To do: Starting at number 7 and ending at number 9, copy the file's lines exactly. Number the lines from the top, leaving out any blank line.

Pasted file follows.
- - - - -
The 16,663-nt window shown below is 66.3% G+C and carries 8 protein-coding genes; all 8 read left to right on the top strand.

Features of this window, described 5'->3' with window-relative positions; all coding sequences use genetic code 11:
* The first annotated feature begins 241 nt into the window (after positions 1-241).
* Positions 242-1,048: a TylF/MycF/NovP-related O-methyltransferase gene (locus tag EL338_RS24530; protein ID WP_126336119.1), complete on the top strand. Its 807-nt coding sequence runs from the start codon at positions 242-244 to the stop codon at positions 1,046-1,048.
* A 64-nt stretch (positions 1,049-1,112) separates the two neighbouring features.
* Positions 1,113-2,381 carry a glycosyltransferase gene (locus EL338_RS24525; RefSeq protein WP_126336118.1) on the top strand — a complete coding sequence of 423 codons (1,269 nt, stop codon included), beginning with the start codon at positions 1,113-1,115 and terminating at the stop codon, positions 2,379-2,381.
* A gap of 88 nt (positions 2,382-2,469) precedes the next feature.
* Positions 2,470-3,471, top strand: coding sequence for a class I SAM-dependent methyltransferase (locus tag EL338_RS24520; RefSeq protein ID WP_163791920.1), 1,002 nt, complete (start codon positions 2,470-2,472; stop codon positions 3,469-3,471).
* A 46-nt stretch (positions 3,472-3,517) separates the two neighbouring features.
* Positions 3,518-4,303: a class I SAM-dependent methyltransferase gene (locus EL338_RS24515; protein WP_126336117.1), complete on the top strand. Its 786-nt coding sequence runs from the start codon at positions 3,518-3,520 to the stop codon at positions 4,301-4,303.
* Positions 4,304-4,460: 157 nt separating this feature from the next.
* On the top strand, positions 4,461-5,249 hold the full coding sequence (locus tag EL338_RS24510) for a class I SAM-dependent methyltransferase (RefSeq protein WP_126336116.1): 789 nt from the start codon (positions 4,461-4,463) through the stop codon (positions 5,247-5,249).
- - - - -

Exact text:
* A gap of 88 nt (positions 2,382-2,469) precedes the next feature.
* Positions 2,470-3,471, top strand: coding sequence for a class I SAM-dependent methyltransferase (locus tag EL338_RS24520; RefSeq protein ID WP_163791920.1), 1,002 nt, complete (start codon positions 2,470-2,472; stop codon positions 3,469-3,471).
* A 46-nt stretch (positions 3,472-3,517) separates the two neighbouring features.